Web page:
“It looked similar to the one in Chicago with [Robin] Lopez. But it wasn’t, at least as we know right now, initially it wasn’t as bad as that one,” Spoelstra said. “He was able to walk out of here without a limp. He did treatment the entire second half. We didn’t want to risk anything in the second half. He wanted to play, but [trainer] Jay [Sabol] said it’s best just to hold him and re-evaluate [Friday].”

With the Heat about to lock itself into a playoff spot, it is likely Miami will not rush to get Johnson back on the court. Rodney McGruder started the second half in Johnson’s place Thursday and had five points and three rebounds in 12 minutes. Dwyane Wade, who has come off the bench in every game he has played with the Heat, said he could play more if needed to make up for Johnson’s absence.

“It’s the NBA man. It’s a lot of games. It’s tough to get your whole team healthy all the time,” said Josh Richardson, who led the Heat with 22 points Thursday. “I know Tyler will bounce back really quickly. So I’m not worried.”

Whiteside
Miami Heat center Hassan Whiteside, left, grabs a defensive rebound in front of Chicago Bulls center Robin Lopez, right, during the first half of an NBA basketball game Thursday, March 29, 2018, in Miami. Joel Auerbach AP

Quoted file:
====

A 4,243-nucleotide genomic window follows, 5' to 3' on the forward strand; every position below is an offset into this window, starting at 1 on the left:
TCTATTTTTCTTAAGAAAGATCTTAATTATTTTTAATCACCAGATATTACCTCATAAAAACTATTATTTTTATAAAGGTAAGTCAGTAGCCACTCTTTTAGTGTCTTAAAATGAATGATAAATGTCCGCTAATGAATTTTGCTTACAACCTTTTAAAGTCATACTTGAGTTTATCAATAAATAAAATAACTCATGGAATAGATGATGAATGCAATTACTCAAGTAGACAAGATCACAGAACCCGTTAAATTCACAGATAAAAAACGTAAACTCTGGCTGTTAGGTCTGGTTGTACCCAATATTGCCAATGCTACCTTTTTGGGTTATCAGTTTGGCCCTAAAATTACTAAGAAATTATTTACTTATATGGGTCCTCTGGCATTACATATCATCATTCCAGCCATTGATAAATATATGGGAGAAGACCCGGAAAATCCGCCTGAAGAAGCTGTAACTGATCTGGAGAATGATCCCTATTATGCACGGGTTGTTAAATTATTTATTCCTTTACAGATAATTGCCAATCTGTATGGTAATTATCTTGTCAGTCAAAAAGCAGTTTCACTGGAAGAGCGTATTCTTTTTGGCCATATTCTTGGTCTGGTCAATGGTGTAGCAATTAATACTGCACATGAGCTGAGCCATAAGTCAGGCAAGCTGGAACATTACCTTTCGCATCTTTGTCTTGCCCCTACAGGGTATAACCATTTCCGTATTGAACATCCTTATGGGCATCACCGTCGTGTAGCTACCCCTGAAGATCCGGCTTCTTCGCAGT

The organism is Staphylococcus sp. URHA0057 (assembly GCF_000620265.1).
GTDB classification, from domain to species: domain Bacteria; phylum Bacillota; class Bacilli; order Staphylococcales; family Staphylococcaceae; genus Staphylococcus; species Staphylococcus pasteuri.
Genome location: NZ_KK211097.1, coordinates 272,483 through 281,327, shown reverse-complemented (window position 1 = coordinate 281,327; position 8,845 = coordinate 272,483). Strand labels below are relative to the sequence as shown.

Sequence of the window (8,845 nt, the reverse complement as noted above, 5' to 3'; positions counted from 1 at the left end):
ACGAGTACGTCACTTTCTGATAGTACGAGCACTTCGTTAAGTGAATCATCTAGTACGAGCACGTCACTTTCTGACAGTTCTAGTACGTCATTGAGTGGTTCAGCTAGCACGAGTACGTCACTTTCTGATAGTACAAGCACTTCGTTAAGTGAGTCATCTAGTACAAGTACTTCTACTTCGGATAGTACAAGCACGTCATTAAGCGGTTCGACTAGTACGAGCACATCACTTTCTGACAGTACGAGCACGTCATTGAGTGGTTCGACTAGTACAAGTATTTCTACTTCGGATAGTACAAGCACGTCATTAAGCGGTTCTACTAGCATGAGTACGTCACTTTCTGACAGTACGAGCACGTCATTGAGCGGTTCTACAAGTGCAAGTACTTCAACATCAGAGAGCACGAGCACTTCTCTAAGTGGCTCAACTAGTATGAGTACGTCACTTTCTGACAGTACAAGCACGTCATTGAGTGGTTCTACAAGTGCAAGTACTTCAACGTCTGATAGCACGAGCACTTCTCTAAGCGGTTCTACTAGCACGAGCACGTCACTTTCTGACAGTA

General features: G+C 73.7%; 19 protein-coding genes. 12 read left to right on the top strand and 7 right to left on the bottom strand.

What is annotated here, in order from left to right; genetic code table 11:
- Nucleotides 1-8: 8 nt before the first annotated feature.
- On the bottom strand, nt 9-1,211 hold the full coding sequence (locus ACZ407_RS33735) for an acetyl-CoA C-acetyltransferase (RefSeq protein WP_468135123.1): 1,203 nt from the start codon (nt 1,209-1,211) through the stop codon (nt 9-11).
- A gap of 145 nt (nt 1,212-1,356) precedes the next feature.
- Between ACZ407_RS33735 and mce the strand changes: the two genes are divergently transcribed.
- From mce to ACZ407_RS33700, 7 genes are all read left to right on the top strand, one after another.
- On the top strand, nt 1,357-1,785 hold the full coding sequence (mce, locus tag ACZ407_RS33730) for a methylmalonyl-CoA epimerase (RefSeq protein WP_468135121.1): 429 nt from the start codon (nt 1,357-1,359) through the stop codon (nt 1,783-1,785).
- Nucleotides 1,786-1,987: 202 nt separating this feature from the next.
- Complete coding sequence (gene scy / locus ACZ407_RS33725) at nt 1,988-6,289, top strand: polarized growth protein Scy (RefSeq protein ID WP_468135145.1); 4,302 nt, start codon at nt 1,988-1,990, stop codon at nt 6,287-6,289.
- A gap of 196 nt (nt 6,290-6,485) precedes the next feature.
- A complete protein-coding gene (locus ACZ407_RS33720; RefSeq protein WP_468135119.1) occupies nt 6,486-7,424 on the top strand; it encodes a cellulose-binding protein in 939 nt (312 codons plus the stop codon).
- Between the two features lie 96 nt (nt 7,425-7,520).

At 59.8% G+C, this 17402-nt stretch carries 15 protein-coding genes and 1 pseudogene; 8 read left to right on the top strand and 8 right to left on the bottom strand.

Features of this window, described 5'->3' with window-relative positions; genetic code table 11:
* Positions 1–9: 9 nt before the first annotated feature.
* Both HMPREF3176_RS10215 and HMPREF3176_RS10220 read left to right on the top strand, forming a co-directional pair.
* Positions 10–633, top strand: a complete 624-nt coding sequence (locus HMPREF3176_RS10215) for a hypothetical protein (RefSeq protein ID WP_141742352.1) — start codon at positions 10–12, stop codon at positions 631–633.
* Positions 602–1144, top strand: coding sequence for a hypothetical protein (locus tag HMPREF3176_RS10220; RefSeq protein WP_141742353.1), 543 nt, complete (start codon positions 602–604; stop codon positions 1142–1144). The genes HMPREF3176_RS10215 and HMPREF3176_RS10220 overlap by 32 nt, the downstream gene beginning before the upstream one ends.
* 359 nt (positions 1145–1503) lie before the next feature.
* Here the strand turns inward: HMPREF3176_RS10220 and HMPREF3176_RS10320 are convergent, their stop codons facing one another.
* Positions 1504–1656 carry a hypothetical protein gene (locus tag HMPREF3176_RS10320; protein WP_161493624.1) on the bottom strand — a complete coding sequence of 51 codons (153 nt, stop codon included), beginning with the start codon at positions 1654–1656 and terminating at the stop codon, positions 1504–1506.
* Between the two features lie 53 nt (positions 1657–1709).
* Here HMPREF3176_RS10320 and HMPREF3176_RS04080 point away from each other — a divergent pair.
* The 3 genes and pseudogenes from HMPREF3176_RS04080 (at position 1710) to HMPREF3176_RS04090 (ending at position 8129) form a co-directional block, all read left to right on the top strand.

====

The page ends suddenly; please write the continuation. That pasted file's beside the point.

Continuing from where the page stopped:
3. Hassan Whiteside played a little over 19 minutes and had eight points, seven rebounds, four assists, a steal and two blocks in his return from a 9-game absence.

Spoelstra directed Goran Dragic to push the pace with Whiteside and he felt the 7-footer played with the necessary energy needed.

“His conditioning was a little bit better than I anticipated,” Spoelstra said. “But he’s been doing a lot of work behind the scenes and I thought he was able to play with the pace that we’re playing at. He had four assists. So we were able to play some offense through him. He made some nice easy plays on handoffs. It’s just good to have him back out there. He clearly gives us something different.”

Said Dragic: “H, he was running with us. Of course he was a little bit tired. He didn’t play for a while. But you know it's nice to have him back and he's going to continue to get better physically and we need him.”

Whiteside said it felt good to shake the rust off.

“I forgot how fast it was in an NBA game, man,” he said. “Them guy were flying around. But it took me awhile to get acclimated. My wind felt straight it’s just them guys were moving around, it’s just getting back used to it, getting back into a rhythm of just making shots, just that aspect of it. I think I’m getting better at it because I haven’t played basketball in awhile.”

HEAT0330 LOOK CTJ
Miami Heat forward Justise Winslow looks to the basket in the second quarter as Chicago Bulls Jerian Grany guards at the AmericanAirlines Arena in Miami, Florida, March 29, 2018. CHARLES TRAINOR JR ctrainor@miamiherald.com

4. The Heat has held its last two opponents under 37 percent shooting – something it hasn’t done since Jan. 2016.

“I think we’ve started communicating a lot better lately,” Richardson said. “We were having a lot of mess ups earlier, two guys on the same person and not doing the right assignments. We’re just talking ourselves out of bad situations. That’s definitely [taken] our defense to another level.”